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First Time Filing Taxes for Small Business

The first time filing taxes for small business owners can be overwhelming. Make your first time filing business taxes run smoothly by understanding your liabilities.

Knowing how to file a small business taxes will be substantially easier if you are preparing year-round for this task. Organized accounting records are essential for filing small business taxes for the first time, and every time for that matter.

You need to track all your business’s transactions every day. You can use online accounting software to make organizing accounting records simple. Your financial records will help back up figures reported on your business tax return. Using software to stay organized could reduce the hours your accountant has to bill, and could significantly reduce your small business tax preparation cost.

Business structures and taxes

When you start your company, you must choose a business structure. Business structures have different tax liabilities, so it’s important to pick the one that’s right for your business.

Some types of business structures hold the owner personally responsible for company taxes. Other structures separate the business’s tax liabilities from the owner’s. And, each business structure requires a different IRS form. Learning how to file taxes for small business might look a little different in each case.

Business structures

Here are four common business structures and their tax responsibilities explained:

Sole proprietorship

A sole proprietorship is a single-owner business structure. It’s the easiest way to structure a company. And, sole proprietorships have the smallest number of government regulations.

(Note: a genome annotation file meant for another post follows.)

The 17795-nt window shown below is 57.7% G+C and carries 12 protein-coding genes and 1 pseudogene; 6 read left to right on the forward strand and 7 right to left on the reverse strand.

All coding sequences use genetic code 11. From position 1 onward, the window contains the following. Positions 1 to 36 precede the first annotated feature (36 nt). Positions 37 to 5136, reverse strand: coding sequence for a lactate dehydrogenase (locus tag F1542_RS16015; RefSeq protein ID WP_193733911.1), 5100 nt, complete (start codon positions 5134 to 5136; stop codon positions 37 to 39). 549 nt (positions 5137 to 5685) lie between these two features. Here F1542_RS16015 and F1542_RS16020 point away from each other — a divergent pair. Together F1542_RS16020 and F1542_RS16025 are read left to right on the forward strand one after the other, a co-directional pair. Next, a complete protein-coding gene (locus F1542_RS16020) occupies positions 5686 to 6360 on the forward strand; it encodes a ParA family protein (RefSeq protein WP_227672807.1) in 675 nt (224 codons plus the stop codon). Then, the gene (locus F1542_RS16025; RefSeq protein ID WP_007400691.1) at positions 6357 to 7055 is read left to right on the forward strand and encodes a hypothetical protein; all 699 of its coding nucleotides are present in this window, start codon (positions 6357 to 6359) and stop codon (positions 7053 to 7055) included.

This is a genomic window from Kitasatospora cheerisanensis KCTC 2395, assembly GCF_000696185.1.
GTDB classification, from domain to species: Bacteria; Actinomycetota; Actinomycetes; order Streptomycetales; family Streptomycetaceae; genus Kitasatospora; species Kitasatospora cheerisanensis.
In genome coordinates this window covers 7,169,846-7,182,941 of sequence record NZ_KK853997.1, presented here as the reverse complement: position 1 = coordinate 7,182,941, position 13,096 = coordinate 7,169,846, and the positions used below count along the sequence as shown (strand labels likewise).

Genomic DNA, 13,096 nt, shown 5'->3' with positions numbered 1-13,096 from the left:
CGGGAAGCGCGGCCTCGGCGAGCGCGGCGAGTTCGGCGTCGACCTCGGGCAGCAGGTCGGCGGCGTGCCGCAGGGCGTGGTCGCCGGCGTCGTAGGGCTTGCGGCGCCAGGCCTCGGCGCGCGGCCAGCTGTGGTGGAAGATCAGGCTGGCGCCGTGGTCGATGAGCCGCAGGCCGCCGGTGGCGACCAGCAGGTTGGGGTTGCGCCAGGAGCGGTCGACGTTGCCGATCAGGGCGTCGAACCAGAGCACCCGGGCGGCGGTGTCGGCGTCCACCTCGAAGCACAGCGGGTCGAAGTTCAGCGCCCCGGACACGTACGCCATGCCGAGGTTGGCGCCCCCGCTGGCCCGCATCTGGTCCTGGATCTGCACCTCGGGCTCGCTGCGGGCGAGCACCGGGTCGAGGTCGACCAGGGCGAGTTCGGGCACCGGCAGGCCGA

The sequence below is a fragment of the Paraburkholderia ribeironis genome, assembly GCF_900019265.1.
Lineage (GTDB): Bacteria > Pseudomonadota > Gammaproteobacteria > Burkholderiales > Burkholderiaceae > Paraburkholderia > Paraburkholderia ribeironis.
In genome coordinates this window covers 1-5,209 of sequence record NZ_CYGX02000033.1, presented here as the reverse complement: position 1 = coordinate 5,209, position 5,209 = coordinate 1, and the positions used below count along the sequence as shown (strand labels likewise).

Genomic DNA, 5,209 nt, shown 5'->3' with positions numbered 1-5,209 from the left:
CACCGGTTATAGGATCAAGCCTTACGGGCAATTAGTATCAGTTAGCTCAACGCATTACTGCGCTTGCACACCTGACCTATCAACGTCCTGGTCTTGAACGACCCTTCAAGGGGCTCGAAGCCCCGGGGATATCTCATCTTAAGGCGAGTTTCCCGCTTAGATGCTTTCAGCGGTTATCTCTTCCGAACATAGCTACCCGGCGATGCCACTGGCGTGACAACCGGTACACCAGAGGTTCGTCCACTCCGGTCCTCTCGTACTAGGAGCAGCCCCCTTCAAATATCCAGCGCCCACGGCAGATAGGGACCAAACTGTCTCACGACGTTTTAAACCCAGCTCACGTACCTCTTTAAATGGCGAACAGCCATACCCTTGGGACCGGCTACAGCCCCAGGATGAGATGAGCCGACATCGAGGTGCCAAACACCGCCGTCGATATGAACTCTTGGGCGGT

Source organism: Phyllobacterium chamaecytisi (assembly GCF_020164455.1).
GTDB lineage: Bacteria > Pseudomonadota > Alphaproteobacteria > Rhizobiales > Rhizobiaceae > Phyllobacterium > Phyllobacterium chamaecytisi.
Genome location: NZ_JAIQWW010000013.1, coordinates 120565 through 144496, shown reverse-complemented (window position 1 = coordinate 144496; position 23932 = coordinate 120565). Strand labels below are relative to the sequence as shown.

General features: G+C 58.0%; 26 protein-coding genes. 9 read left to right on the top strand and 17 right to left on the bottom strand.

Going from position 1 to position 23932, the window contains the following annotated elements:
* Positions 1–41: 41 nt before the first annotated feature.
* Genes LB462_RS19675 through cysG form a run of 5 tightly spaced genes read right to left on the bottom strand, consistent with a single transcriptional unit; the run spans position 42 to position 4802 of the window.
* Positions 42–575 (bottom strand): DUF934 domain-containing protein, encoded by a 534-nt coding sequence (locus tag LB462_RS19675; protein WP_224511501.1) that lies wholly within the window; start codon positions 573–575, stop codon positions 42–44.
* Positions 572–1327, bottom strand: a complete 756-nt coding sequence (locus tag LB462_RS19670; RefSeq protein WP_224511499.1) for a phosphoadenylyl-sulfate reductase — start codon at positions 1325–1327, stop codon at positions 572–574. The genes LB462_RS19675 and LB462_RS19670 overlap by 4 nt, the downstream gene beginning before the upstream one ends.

The owner, called the sole proprietor, is considered the same legal entity as the business. If the business can’t pay its tax debt, the sole proprietor’s personal assets could be at risk.

IRS forms needed:

Schedule C, Profit or Loss From Business
Sole proprietors use Schedule C to report income and expenses to the IRS. Schedule C is a section of Form 1040.

Schedule SE, Self-Employment Tax
If you are self-employed, use Schedule SE to calculate money owed in self-employment taxes. File the Schedule SE self-employment tax form if you are self-employed and earned $400 or more in the year.

Partnership

A partnership has two or more owners. Partners share profits and losses equally unless otherwise stated in a partnership agreement.

Like a sole proprietorship, a partnership is only taxed at the personal income level. If the business can’t pay its tax liabilities, the owners’ personal assets could be at stake.

IRS form needed:

Form 1065, U.S. Return of Partnership Income
Partnerships do not pay federal income taxes. Form 1065 is simply used to report business income and expenses to the IRS.

The company sends Form 1065 Schedule K-1 to each partner, showing each person’s share of income and losses. Partners use Schedule K-1 to fill out their personal income tax returns.

Corporation

A corporation, also called a C Corp, is a separate entity from the owners. As an independent entity, owners are not personally responsible for the business entity tax debt.

While the owners’ personal assets are protected, corporations are double-taxed. The company’s income is first taxed at the business level. Then, each owner’s personal income is taxed.

IRS form needed:

Form 1120, U.S. Corporation Income Tax Return
You use Form 1120 to calculate and return the business’s federal income taxes. You also use this form to report the corporation’s income and expenses.